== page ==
But the rally may play out in fits and starts, and it will certainly be impacted by economic data that are either hot or cold. Then we'll be into earnings season. I expect a number of technology warnings for the third quarter, and that may be the catalyst for stocks to start declining again.
Hockey sticks that can stick it to shortsOn the other hand, bullish psychology has trumped fundamentals for so long that the bulls may try to say: "Oh, we can ignore any weakness we see here, because that was related to Fed tightening. And, since we think that's over, we can anticipate better times ahead."
In other words, for a short time, the bulls may get away with rationalizing the weak economic data as a rearview look -- choosing to dream instead about hockey-stick-shaped recoveries. That will be just a fantasy, but the market can "trade" fantasies for a while.
That brings me to the subject of maneuvering around rallies. It's what one must do when running a short book, as I am. As part of my defensive "footwork" -- to balance the risks on shorts that I didn't want to cover (i.e.,, , and ) -- I recently purchased some calls on a stock that has been one of my favorite shorts: .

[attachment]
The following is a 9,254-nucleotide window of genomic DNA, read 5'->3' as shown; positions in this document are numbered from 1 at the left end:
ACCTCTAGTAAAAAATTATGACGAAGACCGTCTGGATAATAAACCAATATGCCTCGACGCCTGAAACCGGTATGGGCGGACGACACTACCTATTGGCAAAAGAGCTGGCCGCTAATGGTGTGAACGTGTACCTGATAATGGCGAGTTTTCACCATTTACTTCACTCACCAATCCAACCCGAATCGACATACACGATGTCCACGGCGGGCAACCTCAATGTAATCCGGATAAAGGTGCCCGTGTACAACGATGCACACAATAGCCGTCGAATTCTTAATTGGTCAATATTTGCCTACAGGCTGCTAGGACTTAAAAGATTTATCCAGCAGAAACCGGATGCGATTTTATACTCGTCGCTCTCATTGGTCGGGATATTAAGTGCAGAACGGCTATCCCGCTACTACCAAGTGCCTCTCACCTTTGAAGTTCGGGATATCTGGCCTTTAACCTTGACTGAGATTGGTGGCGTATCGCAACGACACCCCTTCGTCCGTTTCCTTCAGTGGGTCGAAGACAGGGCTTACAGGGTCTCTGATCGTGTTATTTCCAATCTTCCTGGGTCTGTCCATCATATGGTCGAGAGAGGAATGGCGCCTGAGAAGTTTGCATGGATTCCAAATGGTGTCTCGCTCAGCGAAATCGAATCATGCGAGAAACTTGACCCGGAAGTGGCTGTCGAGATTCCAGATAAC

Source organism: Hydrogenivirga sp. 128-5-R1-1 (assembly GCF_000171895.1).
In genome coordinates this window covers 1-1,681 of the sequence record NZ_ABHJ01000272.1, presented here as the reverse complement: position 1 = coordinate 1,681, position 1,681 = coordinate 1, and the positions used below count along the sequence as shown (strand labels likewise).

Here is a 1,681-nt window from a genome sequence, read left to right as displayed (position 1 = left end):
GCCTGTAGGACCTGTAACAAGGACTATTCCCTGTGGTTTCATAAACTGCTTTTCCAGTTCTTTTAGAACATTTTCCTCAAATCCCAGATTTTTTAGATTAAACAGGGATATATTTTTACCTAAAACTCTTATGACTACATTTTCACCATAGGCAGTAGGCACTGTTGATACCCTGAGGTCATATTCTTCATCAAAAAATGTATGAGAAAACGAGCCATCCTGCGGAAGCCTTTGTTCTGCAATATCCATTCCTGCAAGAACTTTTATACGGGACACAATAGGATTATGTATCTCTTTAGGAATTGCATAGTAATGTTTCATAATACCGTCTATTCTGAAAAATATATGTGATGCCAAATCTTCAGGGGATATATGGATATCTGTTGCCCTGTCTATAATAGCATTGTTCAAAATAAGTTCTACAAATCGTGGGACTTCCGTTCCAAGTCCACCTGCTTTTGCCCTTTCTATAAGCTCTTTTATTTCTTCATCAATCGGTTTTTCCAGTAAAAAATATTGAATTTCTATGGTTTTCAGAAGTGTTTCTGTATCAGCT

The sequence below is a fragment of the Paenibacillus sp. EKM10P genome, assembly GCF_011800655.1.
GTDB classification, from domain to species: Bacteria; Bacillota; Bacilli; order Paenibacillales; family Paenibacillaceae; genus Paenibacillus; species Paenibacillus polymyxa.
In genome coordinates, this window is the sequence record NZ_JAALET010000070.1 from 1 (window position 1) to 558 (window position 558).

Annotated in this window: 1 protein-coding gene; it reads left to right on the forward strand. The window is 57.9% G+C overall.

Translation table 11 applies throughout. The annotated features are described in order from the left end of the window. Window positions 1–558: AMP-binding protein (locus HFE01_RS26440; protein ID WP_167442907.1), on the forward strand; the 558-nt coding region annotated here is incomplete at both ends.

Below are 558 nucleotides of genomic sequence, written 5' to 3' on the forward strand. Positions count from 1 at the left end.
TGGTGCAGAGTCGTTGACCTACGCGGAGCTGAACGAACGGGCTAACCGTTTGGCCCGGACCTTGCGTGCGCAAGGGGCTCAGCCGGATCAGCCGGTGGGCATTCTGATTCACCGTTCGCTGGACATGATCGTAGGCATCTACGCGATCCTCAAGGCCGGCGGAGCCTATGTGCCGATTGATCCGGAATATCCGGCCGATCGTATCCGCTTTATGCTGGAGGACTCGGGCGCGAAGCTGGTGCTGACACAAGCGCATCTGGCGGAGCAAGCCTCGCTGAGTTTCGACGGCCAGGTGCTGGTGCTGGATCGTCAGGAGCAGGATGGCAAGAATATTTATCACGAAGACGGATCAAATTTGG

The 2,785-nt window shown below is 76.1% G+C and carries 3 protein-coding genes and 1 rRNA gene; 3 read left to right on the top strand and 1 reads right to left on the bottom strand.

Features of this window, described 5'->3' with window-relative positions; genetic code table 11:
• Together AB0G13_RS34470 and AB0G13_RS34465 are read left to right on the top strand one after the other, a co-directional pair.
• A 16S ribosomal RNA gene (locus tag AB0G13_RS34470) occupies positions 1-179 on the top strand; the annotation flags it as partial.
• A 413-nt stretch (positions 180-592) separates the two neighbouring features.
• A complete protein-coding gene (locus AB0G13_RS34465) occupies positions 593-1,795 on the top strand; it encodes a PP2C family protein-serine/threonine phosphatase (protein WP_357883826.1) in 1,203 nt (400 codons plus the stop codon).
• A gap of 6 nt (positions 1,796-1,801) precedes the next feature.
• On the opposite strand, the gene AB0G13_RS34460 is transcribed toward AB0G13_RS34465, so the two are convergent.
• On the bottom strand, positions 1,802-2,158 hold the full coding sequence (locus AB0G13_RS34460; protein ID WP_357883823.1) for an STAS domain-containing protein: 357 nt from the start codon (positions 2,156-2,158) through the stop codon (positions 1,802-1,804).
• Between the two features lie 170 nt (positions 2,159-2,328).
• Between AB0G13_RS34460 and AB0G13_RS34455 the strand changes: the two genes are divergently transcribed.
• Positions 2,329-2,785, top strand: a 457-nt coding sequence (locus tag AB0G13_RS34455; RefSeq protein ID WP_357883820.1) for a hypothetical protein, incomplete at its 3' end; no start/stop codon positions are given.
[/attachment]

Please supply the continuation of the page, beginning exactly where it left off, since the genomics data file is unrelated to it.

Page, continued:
Rationale for renting RIMMI haven't been short Research in Motion since before the company announced its December quarter. I'd always planned to return to it as a short after the quarter just announced on June 29 was out of the way. My reasoning: Now that the patent-infringement lawsuit brought by NTP was over, that quarter would see Research in Motion make the number, beat the number and chirp "onward and upward." (Which is pretty much what the company said on its earnings call.)
It's very unusual for me to own something that I hate, because generally when it goes a tick against me, I run for the hills. In this case, I have my risk pretty much controlled, and I know why I am renting the stock. Given how much Research in Motion is loved, it could go for a bit of a sprint if the tape overall can put together the decent-sized rally that I expect.
But I am looking forward to the rally in stocks overall running its course. Then, I can sink my teeth back into Research in Motion on the short side, as well as re-establish my other shorts, probably in the most aggressive manner I have in quite some time. The big question is whether that moment will be in two days, two weeks or a month. We will just have to see how events unfold in terms of trying to ferret out that timing.
Bill Fleckenstein is president of Fleckenstein Capital, which manages a hedge fund based in Seattle. He also writes a daily Market Rap column on his Fleckenstein Capital Web site. His investment positions can change at any time. Under no circumstances does the information in this column represent a recommendation to buy, sell or hold any security. At the time of publication, Fleckenstein was long Research In Motion calls. He was short Intel, SanDisk, NetLogic and Lam Research.